Soaring heroin sales were perhaps one thing that persuaded him to keep going. Before the Americans arrived, opium smoking was a cultural norm in the region and was prevalent throughout the Hmong highlands. US planes gave the Hmong the opportunity to do something they hadn’t previously—transport and sell large quantities of the drug, including to US soldiers.
There has been a great deal of debate since over the exact details of the operation, based on testimony given by CIA agents who were there at the time. But one thing is clear—there was a busy opium trade operating in the region, and the agency appears to have turned a blind eye.
A number of CIA officers have claimed since that, fearing their operation could be embarrassingly exposed, they decided to give Vang Pao his own local airline, Xieng Kouang airlines, as part of a compromise following his demands for control of all of the agency’s planes.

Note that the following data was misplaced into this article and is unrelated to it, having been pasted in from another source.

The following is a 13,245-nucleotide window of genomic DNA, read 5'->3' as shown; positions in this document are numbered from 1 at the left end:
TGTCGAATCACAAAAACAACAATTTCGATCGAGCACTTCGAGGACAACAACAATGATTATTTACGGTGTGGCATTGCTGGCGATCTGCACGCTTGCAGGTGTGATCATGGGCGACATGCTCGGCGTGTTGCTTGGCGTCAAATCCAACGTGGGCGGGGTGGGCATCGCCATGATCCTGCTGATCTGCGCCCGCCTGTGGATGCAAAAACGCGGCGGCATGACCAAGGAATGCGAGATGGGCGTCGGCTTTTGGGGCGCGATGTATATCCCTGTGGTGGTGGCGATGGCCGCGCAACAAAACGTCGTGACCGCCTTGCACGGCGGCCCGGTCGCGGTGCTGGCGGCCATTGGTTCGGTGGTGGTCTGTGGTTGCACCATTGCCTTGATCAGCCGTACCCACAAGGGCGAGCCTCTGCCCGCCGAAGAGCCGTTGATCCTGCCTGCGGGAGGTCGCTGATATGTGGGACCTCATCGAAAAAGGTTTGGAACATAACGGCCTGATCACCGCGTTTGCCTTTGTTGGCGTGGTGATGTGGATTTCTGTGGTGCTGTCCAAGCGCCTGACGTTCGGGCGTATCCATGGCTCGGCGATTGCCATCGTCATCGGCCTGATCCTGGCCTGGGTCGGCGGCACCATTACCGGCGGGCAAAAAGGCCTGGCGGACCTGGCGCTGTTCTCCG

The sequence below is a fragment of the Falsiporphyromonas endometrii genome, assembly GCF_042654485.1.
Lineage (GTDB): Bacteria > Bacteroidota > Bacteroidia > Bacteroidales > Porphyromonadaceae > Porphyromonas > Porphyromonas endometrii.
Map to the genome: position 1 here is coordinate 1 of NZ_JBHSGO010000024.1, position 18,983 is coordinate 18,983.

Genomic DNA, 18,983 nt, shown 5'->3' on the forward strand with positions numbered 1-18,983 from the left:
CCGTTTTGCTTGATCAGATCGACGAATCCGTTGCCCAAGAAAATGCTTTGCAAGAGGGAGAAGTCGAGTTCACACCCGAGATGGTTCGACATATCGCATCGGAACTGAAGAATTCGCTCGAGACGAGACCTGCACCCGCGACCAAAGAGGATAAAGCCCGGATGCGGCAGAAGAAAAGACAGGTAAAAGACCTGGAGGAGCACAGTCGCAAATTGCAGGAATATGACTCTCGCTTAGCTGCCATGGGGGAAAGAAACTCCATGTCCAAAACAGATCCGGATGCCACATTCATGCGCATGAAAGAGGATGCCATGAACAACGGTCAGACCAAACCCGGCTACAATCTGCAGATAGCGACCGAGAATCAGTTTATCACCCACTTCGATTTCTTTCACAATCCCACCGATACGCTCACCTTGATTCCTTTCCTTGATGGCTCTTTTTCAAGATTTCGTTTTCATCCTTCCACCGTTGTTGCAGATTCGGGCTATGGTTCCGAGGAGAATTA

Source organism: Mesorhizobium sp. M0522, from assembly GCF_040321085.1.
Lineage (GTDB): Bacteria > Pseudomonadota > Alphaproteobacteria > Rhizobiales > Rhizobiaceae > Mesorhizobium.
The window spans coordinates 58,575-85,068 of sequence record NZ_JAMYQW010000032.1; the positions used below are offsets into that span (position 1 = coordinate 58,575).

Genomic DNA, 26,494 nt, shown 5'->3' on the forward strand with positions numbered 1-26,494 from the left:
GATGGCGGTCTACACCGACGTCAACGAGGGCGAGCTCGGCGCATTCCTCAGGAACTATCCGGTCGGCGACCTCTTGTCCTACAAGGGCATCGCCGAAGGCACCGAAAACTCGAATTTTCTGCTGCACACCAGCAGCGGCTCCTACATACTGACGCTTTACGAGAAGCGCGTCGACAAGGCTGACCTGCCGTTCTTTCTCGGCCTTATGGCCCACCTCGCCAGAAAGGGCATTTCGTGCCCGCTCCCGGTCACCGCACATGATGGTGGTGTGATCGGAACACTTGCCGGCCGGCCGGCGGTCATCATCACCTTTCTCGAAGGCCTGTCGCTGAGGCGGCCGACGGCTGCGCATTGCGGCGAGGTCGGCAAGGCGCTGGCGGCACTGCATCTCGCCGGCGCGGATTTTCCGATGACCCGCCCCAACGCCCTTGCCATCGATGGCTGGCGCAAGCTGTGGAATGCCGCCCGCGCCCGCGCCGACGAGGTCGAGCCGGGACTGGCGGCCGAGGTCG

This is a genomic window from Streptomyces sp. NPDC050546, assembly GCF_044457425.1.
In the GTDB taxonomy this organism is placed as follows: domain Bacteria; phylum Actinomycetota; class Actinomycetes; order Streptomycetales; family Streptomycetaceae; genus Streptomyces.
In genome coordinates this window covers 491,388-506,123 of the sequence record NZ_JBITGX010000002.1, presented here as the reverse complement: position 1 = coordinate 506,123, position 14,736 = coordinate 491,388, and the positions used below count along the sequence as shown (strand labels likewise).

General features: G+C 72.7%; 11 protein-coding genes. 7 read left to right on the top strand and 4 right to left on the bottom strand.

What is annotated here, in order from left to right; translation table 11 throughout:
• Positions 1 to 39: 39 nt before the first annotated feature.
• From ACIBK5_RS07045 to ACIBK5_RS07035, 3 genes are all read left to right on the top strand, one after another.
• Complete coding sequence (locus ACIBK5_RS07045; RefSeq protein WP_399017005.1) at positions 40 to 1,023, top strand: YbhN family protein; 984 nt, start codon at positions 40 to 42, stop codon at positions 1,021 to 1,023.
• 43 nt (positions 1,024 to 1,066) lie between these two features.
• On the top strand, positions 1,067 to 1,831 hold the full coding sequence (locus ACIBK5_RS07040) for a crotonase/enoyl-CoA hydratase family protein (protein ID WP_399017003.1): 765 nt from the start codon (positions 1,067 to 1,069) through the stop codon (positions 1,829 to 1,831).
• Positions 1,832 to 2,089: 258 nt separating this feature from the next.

Much of the opium that was produced is said to have ended up in the hands of American GIs on the frontlines, leading to a dramatic rise in the number of overdoses among soldiers. Yet despite this obvious drawback, those involved in the operation appear to have felt there was little they could do as the profits were, in effect, also helping to fund the war effort.
‘Opium grew everywhere in our highlands,’ says Tho Ther, a former Hmong soldier who now resides in the United States. ‘We smoked it openly, but it was only when the Americans came that our leaders began to sell it.’
‘We were losing countless male children for the CIA’s war and needed to pay to keep the villagers happy,’ he adds. ‘Otherwise they would have changed sides to save their men from joining our army.’
But it still wasn’t enough. The communist forces continued to grow in strength and advanced towards the CIA bases despite Washington’s best efforts—and $2 million a day spent carpet bombing Laos—to stop them. Accepting defeat, the Americans eventually fled, taking a handful of Hmong leaders, including Vang Pao.